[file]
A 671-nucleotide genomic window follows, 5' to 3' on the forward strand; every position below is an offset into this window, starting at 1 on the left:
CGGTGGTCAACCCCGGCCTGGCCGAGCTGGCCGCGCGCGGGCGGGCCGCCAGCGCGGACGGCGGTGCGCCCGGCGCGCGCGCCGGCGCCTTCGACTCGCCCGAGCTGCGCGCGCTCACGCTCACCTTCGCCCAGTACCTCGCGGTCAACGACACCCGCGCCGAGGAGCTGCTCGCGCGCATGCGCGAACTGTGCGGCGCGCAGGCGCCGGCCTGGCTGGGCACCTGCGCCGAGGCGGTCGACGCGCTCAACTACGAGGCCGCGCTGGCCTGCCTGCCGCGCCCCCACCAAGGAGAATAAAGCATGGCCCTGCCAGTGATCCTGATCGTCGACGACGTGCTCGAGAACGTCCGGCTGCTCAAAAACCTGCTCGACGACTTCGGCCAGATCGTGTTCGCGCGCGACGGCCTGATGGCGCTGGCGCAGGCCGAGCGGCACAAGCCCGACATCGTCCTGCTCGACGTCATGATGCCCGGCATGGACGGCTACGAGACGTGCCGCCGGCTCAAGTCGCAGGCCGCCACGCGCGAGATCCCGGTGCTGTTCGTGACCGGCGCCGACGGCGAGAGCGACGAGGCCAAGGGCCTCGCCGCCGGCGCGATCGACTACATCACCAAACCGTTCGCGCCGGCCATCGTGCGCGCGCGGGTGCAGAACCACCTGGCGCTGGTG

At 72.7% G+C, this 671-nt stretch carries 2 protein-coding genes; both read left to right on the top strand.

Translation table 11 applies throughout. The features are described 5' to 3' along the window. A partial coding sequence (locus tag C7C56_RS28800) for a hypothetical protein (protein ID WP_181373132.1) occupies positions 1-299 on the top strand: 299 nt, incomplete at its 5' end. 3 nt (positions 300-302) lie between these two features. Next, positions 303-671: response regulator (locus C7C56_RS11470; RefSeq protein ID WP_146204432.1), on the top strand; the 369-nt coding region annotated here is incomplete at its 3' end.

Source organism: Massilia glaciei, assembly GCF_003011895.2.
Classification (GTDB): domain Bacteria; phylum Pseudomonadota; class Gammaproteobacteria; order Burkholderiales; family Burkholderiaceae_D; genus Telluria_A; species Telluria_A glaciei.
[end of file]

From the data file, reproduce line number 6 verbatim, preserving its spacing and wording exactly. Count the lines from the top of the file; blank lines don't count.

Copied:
Classification (GTDB): domain Bacteria; phylum Pseudomonadota; class Gammaproteobacteria; order Burkholderiales; family Burkholderiaceae_D; genus Telluria_A; species Telluria_A glaciei.